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Meeting looks at what money can buy for JDHS

Upgrades could include glass entrance, bigger commons area

Posted: Thursday, September 14, 2000

A renovated Juneau-Douglas High School could have a new, light-filled entrance, a larger, more open commons area and a kitchen if voters approve a ballot proposition to continue a 1 percent sales tax.

"This is one idea of what we would do with the $4 million to work with," City Architect Catherine Fritz said at an open house Wednesday night at the JDHS library.

The Juneau Assembly intends to spend on JDHS some revenues from a 1 percent sales tax and from financial advantages stemming from selling $7.7 million in other school bonds if voters approve those propositions in October.

Of that, $4 million could go toward renovations at JDHS, and $600,000 could buy a building off Thane Road for school district storage. It would free up the storage space at JDHS for underground parking.

Other tax proceeds would go to expansion of Bartlett Memorial Hospital, construction of an ice rink, and repaying the city's share of bonds to renovate Floyd Dryden Middle School and replace roofs at several other schools.

Architects and city planners Wednesday wanted to give the public some idea of what their money could buy at JDHS. But few parents had time at a busy school open house to stop in for long.

Based on meetings earlier this year with a large planning team of teachers, parents and students, the ideas focus on changes in and around the commons.

The commons is crowded and dark, and food service is limited, planners said. Meanwhile, the administrative offices aren't near the school entrance. Noise from the gym and the commons floats into the auditorium.

One idea is to build a large, tall, glass entryway to bring light to the commons. The rooms at the Egan Drive side of the commons could be removed to add more space, and a kitchen could be placed where the attendance office is now.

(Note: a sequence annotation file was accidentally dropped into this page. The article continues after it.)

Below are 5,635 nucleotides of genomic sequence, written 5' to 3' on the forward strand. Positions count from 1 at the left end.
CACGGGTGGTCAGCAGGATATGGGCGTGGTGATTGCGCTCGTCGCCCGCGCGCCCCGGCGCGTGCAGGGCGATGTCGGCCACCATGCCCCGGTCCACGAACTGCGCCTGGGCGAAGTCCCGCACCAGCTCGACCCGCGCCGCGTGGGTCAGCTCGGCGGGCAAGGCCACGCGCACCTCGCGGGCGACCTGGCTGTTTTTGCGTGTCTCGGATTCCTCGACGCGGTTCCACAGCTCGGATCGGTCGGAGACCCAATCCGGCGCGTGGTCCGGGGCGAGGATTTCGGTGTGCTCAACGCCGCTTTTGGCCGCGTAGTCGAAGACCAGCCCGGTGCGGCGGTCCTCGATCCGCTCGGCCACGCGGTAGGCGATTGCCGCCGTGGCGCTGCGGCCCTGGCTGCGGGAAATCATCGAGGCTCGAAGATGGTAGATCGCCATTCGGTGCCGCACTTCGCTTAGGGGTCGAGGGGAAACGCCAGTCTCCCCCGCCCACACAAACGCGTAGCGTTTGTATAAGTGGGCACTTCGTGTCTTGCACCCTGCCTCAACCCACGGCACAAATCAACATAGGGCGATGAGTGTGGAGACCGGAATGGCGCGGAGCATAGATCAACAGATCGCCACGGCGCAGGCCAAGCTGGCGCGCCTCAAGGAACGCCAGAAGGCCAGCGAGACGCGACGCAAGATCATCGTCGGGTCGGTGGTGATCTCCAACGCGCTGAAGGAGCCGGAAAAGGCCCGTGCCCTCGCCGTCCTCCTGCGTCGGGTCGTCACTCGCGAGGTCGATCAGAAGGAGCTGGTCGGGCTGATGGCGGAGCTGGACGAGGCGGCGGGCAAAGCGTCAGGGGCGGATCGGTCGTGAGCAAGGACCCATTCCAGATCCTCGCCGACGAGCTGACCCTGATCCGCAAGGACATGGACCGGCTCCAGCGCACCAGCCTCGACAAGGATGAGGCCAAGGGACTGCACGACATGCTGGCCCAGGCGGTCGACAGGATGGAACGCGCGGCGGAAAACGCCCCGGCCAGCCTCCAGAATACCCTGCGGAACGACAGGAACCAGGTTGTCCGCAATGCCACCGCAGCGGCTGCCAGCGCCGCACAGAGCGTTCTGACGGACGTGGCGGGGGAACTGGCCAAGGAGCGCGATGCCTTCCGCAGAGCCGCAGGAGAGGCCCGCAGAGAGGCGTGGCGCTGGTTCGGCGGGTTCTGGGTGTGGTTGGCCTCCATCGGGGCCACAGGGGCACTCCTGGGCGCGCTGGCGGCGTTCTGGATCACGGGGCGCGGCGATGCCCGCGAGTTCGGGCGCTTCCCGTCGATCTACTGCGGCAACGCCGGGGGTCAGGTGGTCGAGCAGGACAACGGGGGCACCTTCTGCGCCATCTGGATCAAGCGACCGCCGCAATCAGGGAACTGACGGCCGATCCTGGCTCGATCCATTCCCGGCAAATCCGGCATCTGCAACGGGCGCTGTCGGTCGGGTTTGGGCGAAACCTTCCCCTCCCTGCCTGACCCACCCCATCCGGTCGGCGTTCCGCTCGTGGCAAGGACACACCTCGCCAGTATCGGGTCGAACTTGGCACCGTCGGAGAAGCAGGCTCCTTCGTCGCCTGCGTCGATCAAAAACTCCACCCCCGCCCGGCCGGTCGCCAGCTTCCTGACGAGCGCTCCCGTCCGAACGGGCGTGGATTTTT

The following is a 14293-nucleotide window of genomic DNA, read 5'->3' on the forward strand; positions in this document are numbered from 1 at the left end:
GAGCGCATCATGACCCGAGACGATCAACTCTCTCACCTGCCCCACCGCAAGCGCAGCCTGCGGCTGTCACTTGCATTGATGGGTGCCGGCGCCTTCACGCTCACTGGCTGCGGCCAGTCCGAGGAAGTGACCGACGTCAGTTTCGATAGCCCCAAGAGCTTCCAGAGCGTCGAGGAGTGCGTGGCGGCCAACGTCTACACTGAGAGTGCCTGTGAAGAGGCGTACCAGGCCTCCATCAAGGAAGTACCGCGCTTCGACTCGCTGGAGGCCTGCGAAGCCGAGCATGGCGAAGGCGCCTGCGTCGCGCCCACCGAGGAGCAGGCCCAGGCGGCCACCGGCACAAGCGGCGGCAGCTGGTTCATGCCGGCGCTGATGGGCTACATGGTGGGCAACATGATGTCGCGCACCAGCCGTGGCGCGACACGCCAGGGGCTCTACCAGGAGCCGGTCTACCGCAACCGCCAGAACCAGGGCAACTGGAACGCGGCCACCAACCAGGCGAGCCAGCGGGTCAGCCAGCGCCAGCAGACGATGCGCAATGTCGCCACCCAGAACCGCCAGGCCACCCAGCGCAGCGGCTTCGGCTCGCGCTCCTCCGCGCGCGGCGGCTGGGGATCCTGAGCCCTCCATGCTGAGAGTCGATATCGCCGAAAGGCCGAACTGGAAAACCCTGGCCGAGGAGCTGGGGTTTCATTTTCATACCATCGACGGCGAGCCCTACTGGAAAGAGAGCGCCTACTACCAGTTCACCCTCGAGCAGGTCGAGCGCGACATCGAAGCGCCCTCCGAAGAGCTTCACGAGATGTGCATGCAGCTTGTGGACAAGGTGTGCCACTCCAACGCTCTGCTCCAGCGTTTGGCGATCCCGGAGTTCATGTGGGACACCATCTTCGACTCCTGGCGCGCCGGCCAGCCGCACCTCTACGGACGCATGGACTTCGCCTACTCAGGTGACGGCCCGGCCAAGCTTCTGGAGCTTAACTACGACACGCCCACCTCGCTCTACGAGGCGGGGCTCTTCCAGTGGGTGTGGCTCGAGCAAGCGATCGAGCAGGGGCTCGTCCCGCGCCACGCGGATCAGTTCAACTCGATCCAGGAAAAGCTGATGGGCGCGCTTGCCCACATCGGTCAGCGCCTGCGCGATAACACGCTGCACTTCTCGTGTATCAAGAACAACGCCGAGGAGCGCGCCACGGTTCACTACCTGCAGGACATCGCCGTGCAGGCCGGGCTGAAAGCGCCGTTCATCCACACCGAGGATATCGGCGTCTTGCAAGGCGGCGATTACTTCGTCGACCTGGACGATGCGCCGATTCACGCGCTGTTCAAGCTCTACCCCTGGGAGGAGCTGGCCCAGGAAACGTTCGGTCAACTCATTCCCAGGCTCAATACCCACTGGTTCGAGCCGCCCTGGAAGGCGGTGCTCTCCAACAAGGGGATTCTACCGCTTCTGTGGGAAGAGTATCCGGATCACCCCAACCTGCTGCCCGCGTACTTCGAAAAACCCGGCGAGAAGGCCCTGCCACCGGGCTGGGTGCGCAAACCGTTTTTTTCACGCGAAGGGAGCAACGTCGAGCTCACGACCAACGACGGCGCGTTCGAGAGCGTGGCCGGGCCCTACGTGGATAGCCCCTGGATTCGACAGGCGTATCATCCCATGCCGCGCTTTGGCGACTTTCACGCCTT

The classrooms across from the commons could be turned into two long rooms with glass walls to let in light from the Egan Drive side of the building. They could be used for counseling, student services and student projects.

Administrative offices could go where the counseling office is now. And bathrooms could be placed against the auditorium's wall to buffer sound.

The city also is planning $13 million in renovations that voters approved in October 1999 as part of a $63 million bond project to build a new high school and fix up JDHS. Construction is contingent on getting legislative approval for some state reimbursement of costs.

The $13 million would include upgrades to meet building codes and accessibility requirements. But it also would pay for new paint and carpets in classrooms, new lockers and bathroom stalls, some improvements to the auditorium, new paint or siding on the exterior, and new windows on the Egan Drive side.



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